All state parks playgrounds, campsites and park offices are closed. Any visitors must practice social distancing. Upstate trout season remains open in seven designated streams.
With a statewide stay-at-home order, New York park officials encouraged people to get outdoors but to #RecreateLocal.
The state urged people to keep their distance from each other while outdoors and avoid group activities, such as basketball and football. If crowds are forming at a park, people should go somewhere else, officials said. Fishing and boating were allowed, but officials urged boaters to stay at least six feet from each other.
As in other states, Gov. Jim Justice’s stay-at-home order specifically allows walking, hiking, biking, jogging and just being “in nature for exercise,” with proper separation from others.
All state campgrounds are closed through April 30. All restrooms are closed, and all events canceled.
Day-use areas, such as hiking trails and fishing lakes, continue to be open for public use. The state has waived fishing license fees through April 24 for state residents. Under Justice’s order, no outdoor gatherings could exceed 10 people and they must stay at least 6 feet apart. Justice also closed private campgrounds to out-of-state travelers.
National parks remain mostly open, but they are coming under increasing pressure to close after reporting that seven employees have confirmed cases of the coronavirus.
The Park Service has closed popular parks such as Great Smoky Mountains, Yellowstone and Grand Teton, plus dozens of other sites to reduce risks of spreading illness. But many more remain open, and the government has waived entrance fees.
The chair of the Coalition to Protect America's National Parks, Phil Francis, wrote Interior Secretary David Bernhardt on Tuesday urging him to close the parks to protect employees and help slow the spread of COVID-19.
With 54 sites in the Chesapeake Bay watershed, the National Park Service says it is modifying operations on a park-by-park basis during the pandemic. It is basing those decision on guidance from the Centers for Disease Control and Prevention as well as state and local health authorities, officials said. Among the sites closed in the Bay watershed are Fort McHenry in Baltimore, the Washington Monument in the District of Columbia and the Harriet Tubman Underground Railroad National Historical Park on Maryland’s Eastern Shore.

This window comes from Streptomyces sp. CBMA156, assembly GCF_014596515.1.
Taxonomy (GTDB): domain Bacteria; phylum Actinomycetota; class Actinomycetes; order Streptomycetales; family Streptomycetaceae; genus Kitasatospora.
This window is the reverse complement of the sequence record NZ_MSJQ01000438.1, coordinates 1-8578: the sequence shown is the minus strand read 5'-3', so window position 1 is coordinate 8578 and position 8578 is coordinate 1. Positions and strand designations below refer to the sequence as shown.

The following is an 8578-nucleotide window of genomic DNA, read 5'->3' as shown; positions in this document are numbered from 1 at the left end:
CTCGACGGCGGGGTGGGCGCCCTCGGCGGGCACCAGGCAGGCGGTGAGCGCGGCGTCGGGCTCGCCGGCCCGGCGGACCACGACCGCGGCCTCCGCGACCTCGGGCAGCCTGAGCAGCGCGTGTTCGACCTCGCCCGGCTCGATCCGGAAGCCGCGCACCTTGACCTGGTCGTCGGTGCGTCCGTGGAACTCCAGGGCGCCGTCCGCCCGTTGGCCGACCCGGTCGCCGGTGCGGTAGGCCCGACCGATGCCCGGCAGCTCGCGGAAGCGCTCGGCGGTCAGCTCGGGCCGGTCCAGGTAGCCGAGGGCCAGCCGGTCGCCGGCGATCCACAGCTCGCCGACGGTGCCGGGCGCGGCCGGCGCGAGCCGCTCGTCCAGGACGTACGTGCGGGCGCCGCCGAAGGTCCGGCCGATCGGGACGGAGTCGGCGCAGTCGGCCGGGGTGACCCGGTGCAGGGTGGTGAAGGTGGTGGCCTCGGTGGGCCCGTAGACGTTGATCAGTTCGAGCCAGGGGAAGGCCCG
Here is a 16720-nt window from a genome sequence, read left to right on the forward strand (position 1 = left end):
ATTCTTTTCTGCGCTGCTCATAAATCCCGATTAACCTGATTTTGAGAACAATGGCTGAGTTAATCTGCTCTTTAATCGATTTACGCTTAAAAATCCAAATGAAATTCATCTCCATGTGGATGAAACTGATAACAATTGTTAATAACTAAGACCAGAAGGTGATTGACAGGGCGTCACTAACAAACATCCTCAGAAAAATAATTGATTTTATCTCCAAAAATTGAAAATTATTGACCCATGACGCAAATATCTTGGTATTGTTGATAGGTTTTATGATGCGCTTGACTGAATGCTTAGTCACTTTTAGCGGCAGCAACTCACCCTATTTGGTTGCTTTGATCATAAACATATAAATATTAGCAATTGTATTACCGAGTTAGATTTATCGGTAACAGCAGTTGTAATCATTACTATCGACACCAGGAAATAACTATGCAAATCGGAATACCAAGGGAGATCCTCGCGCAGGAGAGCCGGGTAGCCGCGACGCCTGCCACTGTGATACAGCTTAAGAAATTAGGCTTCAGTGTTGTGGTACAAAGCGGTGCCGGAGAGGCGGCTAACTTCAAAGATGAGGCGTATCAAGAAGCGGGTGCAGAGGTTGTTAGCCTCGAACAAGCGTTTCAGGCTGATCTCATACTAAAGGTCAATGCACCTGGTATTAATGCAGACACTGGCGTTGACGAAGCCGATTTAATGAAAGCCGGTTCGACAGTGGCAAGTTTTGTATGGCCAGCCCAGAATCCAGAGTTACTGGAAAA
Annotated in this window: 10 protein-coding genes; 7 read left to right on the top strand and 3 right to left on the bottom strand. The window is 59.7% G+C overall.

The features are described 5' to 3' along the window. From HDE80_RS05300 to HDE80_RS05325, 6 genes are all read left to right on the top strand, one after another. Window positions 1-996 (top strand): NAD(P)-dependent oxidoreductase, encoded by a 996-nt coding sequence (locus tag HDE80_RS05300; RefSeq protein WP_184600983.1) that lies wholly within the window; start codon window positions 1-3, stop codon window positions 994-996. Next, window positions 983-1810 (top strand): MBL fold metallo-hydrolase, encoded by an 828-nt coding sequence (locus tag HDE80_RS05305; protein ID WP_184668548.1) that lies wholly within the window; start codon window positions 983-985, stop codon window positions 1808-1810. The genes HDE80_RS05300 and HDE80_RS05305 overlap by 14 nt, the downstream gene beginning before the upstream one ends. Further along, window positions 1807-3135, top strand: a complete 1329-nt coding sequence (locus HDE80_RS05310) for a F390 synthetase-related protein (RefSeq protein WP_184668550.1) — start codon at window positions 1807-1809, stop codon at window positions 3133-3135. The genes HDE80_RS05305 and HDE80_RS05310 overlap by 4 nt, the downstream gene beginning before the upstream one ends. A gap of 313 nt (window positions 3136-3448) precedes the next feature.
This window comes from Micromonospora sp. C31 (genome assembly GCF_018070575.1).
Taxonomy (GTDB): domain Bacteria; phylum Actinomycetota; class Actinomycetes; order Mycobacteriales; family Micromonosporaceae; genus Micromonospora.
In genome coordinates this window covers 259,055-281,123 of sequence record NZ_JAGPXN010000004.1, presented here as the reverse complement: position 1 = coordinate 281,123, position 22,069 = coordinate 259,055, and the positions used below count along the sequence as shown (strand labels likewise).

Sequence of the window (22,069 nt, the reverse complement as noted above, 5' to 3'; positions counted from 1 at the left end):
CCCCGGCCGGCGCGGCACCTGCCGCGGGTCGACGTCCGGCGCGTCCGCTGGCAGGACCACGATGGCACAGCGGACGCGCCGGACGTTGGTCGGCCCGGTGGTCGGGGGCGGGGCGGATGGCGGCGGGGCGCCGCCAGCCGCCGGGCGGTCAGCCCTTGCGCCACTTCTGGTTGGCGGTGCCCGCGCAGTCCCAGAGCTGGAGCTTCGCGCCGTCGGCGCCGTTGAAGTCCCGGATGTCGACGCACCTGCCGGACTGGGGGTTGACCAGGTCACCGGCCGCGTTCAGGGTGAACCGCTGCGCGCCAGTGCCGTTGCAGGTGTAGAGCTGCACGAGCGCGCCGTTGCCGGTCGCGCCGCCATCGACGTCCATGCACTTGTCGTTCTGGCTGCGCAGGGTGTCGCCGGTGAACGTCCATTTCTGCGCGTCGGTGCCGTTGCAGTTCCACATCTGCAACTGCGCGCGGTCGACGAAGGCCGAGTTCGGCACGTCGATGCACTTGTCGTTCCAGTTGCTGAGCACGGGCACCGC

At other sites, parks have suspended visitor services, with exceptions for law enforcement and trash removal.
Among the changes announced in the Bay region’s national parks:
- The Fredericksburg and Spotsylvania National Military Park in Virginia canceled its Illumination of the Fredericksburg National Cemetery scheduled over Memorial Day weekend. The event typically draws 4,000-9,000 visitors a year. The parks also curtailed services to only those considered essential.
- National parks in the greater Washington area remain open but most indoors facilities, roads, playgrounds and other facilities are closed. In the District’s popular Rock Creek Park, four iconic park fountains are closed.
- At the Gettysburg National Military Park in Pennsylvania, all non-life sustaining operations are shut down, including restrooms, museum and observation towers.
- The Shenandoah National Park in Virginia remains open but has closed several popular trails and parking lots because they were attracting large crowds. The annual openings of its lodges had been delayed until May 21.
For details on particular parks, go here.
Trailhead facilities and other access points to the Appalachian National Scenic Trail have been shut down in the George Washington and Jefferson National Forests in Virginia to prevent groups from congregating.
After multiple sections of the popular footpath from Maine to Georgia drew large crowds in late March, the Appalachian Trail Conservancy issued an appeal to hikers to stay away until the risks of spreading COVID-19 to others has reduced significantly.
National forests remain open, but many campgrounds and facilities are closed. The George Washington and Jefferson Forests in Virginia are still open for “dispersed camping and other activities that support social distancing and small groups,” according to a Forest Service release. For details on what’s open where, go here.
Staff writer Ad Crable contributed to this story.
(As originally posted, this story misidentified Delaware's governor. The Bay Journal regrets the error.)